Greg Morris

Designer, Pretend Photographer, Dad

My Blog Could Live Forever

One thing I love about consuming so much written on the internet is that it raises interesting thoughts in my head. Sure, I get annoyed at the constant cycle of AI this, metaverse that, but newsletters like this edition for Garbage day from Ryan Broderick really made me think.

He discusses a friend who passed away, leaving behind herself scattered over the internet, and ponders on what will stay behind. The below passage brought up thoughts about the excellent Disney film CoCo, that you die twice, once in physical form and again when the last person alive forgets about you. In the modern world, that could be three times.

Now, it seems, we die three times. First, when you stop breathing, second, when a corporation deletes your account, and, third, when someone says your name for the last time.

I’ve written before about my thoughts about death, but the way that technology and the services you have used is interesting to think about. In many ways, I could echo around the web for years after my passing because I have put so much content onto it which could be a comfort or dressing to others in my life. Or I could be permanently deleted once I stop paying.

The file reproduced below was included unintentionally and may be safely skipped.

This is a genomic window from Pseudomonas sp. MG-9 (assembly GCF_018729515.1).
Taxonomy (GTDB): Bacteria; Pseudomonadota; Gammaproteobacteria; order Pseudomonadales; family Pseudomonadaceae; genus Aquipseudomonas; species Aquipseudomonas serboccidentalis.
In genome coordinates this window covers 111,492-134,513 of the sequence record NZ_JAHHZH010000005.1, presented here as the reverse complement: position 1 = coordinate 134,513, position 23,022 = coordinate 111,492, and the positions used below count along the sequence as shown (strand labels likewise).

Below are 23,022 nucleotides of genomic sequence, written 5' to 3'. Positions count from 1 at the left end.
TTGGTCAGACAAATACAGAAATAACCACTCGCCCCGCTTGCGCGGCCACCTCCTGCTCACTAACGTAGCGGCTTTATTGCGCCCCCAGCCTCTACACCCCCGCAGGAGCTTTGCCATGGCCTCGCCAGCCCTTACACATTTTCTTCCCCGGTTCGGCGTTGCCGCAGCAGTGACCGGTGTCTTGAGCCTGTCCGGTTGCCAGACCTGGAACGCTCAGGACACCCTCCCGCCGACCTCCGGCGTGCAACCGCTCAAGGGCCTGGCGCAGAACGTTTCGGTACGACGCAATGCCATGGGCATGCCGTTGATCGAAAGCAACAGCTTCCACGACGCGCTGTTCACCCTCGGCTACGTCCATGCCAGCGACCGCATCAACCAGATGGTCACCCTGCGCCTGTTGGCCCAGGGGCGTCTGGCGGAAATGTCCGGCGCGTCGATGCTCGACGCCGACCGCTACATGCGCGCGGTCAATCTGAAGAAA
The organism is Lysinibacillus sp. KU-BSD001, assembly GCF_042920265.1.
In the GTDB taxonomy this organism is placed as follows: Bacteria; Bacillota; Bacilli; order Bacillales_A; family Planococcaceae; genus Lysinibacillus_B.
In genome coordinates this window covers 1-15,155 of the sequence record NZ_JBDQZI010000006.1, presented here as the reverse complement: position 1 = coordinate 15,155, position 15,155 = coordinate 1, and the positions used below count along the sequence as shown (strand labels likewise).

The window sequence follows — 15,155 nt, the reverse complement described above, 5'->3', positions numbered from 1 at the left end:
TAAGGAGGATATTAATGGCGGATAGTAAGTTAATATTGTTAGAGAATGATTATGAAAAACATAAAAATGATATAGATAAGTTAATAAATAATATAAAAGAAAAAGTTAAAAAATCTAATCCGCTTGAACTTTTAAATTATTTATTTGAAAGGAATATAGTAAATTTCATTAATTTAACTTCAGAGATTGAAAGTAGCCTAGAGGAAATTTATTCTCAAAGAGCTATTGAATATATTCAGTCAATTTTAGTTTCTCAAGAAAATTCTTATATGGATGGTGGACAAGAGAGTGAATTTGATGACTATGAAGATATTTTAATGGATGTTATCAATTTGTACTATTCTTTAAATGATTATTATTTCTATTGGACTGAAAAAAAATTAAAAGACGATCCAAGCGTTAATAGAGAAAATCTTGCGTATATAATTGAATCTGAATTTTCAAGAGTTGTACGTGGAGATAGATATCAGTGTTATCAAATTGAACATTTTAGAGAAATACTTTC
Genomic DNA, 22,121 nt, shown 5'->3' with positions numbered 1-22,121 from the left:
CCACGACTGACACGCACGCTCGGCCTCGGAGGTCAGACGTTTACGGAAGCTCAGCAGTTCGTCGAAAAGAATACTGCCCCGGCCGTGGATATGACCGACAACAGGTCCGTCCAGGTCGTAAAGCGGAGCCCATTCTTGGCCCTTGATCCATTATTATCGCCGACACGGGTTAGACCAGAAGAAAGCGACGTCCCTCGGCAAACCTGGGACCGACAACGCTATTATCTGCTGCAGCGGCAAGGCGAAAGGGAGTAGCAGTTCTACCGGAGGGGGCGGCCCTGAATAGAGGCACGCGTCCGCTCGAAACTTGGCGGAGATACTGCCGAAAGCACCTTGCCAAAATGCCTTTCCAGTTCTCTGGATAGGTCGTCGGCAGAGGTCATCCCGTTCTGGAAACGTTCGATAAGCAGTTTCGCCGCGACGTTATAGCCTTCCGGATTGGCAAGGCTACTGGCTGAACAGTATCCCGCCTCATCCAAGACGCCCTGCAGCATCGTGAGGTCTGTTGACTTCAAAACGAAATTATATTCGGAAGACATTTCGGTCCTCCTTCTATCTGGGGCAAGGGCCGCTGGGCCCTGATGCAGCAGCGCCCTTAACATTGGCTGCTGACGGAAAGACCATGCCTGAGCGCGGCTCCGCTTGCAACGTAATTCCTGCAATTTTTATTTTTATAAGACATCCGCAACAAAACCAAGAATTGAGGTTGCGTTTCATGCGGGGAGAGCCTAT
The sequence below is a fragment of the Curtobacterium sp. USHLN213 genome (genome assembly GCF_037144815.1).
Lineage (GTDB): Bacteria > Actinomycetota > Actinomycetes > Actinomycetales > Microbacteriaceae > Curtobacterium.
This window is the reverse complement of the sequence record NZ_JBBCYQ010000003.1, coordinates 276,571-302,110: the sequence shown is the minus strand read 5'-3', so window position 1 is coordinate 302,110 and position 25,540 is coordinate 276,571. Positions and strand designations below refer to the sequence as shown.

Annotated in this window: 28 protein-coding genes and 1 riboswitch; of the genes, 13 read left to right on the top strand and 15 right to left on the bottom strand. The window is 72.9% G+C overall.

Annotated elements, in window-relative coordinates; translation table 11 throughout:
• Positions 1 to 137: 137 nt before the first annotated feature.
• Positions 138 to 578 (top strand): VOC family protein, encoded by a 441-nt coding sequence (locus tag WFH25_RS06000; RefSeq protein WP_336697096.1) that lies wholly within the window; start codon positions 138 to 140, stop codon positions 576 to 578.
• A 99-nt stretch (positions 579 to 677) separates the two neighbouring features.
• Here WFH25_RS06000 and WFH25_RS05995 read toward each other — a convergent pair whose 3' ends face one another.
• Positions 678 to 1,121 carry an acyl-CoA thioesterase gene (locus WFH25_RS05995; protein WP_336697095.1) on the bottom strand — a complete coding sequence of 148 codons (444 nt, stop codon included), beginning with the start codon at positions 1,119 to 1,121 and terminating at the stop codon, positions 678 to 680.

Ryan talks about all Facebook Messenger chats disappearing once an account turns into a memorial, which would be something that other people might miss. However, Twitter is now recovering whole accounts that have laid dormant for a while, which will include many people no longer with us. No doubt to flog for profit. Bringing into sight the realisation that where you put your online life could be more important in death.

All this talk of deleting accounts and recovering dormant ones reminds me of wanting a username that appears unused. That handle that I desire could in fact be someone’s comfort, and the ethics of recovering it become a little murky. Thankfully, I feel blessed that I have placed my posts on, and they will remain online indefinitely thanks to Manton.

So, should the time come for me to leave this mortal realm, I will die two deaths, but perhaps not a third.

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